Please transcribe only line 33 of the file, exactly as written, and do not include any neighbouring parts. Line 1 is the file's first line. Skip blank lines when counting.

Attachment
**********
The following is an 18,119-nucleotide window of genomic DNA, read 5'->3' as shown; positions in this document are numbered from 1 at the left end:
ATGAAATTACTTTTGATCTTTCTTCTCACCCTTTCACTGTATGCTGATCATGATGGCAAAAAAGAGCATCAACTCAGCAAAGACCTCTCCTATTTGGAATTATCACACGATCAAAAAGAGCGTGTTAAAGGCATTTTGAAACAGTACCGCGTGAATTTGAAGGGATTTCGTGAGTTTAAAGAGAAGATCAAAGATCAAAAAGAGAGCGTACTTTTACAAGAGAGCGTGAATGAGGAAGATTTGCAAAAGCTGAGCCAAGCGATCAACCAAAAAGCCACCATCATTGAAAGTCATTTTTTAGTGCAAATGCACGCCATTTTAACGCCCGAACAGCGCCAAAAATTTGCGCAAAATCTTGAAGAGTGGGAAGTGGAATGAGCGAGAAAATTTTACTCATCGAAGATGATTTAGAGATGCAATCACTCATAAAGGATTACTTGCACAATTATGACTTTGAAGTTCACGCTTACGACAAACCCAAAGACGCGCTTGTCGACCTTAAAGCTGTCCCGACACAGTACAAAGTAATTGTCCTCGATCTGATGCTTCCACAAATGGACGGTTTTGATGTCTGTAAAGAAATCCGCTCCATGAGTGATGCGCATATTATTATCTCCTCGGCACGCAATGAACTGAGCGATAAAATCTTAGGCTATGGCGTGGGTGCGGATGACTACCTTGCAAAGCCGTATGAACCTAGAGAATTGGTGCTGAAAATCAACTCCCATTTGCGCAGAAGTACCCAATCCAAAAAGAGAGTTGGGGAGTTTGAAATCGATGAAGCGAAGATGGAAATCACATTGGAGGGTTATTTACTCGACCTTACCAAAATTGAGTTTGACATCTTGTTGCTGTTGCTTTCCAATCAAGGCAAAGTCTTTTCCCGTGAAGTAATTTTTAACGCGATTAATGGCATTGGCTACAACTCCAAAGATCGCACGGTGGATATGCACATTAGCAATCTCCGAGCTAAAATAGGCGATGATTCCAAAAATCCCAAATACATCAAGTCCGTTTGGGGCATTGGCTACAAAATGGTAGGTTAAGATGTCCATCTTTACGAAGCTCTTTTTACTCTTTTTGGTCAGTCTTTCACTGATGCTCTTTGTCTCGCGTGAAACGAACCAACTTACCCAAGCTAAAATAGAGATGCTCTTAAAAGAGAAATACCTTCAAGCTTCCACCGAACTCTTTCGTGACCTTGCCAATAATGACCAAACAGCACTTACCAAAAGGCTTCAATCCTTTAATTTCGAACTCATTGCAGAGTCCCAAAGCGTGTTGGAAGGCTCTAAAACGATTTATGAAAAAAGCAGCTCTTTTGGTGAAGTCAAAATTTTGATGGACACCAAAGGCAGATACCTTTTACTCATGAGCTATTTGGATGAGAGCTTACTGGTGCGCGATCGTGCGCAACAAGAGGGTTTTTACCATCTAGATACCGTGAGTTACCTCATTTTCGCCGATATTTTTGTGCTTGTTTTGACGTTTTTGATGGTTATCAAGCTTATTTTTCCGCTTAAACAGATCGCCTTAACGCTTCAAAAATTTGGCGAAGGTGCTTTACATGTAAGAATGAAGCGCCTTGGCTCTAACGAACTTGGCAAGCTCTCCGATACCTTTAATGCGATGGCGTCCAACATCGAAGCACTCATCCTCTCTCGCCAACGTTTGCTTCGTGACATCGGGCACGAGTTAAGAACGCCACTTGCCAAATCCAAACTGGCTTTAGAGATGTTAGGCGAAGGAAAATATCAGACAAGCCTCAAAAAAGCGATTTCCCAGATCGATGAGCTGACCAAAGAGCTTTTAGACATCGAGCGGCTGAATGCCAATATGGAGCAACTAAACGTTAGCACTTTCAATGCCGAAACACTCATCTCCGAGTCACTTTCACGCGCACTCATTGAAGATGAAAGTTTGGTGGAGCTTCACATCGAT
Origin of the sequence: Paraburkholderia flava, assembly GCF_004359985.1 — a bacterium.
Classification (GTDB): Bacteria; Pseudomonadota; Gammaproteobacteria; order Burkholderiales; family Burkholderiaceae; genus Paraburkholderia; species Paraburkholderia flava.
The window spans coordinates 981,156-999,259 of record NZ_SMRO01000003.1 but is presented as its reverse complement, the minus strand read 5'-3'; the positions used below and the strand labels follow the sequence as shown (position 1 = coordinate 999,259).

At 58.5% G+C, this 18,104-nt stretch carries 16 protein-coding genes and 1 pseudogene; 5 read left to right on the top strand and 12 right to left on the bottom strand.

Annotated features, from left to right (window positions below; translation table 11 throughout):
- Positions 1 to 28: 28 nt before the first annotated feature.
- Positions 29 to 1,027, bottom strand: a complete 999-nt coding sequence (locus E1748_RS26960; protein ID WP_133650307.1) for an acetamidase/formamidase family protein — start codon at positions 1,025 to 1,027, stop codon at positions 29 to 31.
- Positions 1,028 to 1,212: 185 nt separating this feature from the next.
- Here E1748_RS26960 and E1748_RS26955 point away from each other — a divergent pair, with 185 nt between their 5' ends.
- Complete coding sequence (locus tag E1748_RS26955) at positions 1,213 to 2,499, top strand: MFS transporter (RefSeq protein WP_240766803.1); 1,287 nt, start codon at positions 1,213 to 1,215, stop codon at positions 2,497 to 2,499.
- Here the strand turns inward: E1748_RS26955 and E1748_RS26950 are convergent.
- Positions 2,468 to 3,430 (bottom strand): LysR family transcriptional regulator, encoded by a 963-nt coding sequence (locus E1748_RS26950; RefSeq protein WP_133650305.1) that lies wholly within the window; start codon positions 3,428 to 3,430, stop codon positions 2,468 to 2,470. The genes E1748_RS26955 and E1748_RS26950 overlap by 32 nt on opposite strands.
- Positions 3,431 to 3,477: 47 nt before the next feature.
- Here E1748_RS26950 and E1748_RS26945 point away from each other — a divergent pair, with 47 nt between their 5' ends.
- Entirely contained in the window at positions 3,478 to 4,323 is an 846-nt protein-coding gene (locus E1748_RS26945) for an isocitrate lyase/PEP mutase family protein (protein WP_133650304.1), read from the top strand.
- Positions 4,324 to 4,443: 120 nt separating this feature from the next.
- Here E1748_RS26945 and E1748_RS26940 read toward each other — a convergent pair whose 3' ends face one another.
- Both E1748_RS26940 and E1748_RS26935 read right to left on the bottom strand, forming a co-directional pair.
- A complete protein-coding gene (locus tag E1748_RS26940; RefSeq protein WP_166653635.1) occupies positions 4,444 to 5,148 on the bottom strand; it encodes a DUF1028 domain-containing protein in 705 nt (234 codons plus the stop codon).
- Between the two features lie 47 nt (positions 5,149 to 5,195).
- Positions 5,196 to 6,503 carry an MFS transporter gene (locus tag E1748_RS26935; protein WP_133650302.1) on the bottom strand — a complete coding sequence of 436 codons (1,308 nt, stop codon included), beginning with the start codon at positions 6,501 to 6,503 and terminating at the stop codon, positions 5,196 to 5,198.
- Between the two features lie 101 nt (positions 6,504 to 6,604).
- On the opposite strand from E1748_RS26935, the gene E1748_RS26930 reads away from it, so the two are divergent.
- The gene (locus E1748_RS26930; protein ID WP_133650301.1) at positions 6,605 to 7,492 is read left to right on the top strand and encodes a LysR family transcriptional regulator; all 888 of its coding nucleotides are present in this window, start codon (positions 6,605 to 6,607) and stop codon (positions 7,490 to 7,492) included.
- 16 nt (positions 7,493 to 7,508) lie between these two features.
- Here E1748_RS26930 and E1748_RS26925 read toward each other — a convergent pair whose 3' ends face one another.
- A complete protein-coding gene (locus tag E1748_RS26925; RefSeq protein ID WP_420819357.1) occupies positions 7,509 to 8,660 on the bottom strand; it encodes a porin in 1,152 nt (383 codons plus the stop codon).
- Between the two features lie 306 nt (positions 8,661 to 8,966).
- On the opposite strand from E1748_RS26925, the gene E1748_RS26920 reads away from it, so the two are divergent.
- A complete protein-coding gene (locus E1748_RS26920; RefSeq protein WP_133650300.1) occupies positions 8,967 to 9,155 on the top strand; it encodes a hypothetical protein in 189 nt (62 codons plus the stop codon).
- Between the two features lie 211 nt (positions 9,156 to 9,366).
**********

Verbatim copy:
- Between the two features lie 211 nt (positions 9,156 to 9,366).